Introduction to Moral Treatment

Moral treatment was the main way that the Asylum treated patients. As an 1825 history of the Asylum explained, “Although the use of drugs and medicaments is allowed, in almost every case, to be indispensible, less weight is attached to it in the Friends’ Asylum, than to moral treatment” (Waln 15). The Asylum implemented moral treatment, which involved almost every aspect of the patients' lives, by treating the patients as much like rational beings as possible, and “inspir[ing] their troubled minds, on every dawn of intellect, and in every moment of calmness… with consoling evidence, that they were indeed regarded as men and brethren” (Waln 4). Treating the patients like rational beings meant using restraint only as a last resort, to ensure the safety of the patient and those around him or her, not as a punishment. Under moral treatment, the superintendent and keepers treated the patients as individuals, and helped them to try to regain control of themselves. Some important facets of moral treatment at the Asylum were connections with the community, religious oversight, and occupational therapy.

“[Moral treatment] leads many to struggle to conceal and overcome their morbid propensities; and, at least, materially assists them in confining their deviations, within such bounds, as do not make them obnoxious to the family."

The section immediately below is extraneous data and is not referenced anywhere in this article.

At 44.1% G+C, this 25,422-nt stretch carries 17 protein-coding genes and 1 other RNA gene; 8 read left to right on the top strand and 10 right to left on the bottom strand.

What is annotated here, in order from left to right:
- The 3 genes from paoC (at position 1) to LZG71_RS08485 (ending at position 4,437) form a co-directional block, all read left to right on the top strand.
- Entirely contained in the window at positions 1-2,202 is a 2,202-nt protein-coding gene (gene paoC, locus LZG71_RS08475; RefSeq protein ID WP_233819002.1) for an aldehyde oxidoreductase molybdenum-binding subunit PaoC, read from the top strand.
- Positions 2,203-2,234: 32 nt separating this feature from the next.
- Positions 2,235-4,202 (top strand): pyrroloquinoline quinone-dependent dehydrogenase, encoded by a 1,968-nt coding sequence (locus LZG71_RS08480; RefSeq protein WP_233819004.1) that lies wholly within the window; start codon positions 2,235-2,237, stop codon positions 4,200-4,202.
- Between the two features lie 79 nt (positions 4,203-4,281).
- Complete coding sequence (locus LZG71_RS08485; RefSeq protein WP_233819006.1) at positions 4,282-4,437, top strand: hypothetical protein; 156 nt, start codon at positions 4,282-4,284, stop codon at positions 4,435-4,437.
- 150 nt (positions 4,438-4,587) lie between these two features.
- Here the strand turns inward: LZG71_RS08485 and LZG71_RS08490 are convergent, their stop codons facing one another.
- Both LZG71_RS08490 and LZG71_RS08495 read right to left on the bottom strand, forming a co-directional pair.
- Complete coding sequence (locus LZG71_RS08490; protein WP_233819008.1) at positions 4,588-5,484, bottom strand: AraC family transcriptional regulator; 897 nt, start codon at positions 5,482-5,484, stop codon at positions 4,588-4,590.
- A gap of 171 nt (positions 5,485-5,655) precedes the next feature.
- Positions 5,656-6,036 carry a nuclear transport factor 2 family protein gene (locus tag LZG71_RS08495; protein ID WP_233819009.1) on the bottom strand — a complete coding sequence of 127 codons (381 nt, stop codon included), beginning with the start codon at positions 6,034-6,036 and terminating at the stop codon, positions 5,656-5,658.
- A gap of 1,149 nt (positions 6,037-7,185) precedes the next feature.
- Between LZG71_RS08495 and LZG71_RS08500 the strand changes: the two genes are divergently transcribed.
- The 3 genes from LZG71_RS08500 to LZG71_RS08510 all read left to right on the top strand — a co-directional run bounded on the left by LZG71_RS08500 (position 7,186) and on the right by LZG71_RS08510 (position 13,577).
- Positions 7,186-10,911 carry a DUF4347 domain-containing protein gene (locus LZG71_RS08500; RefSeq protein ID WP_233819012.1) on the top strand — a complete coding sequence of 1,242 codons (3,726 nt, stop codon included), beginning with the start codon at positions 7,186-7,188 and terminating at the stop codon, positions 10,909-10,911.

~Samuel Tuke, Description of the Retreat, 1813

The Cruel Side of Moral Treatment

Moral treatment was widely believed to be kinder than other types of treatment available to the mentally ill because it limited the use of physical restraint and did not condone corporal punsishment. Although moral treatment at the Asylum was non-violent and focused on getting the patients to try to take control of their lives again, some of moral treatment’s manifestations could be cruel. For some examples of the cruel side of moral treatment, see the stories of Nathan Y. and Abraham S. on the Patient Profiles page.

Moral Treatment and Self-Discipline

The Quaker founders of the Retreat and the Asylum defended and explained their use of moral treatment by arguing its efficacy. Moral treatment was not good because it was less violent, they wrote, it was good because it made the mentally ill “conform for the good of the community” (Godlee 75). Scholar Fiona Godlee maintained that this focus on changing the outward behaviors of the patients to make them less obnoxious to the community contradicts Quaker faith and practice. Quakers are supposed to focus on the importance of inward changes of heart and making one’s behavior match one’s inner life. For Godlee, moral treatment’s focus on the comfort of other people, as opposed to the cure of the patients, made moral treatment seem deeply un-Quaker. Historian Anne Digby countered that Quakers have always placed great importance on self-control, and she argued that moral treatment’s coercive tactics would have seemed like a natural and familiar way to help mentally ill Quakers regain that self-control (68). The tension between these two viewpoints mirrors the tensions developing in American Quakerism, which would eventually lead to the Hicksite-Orthodox Schism.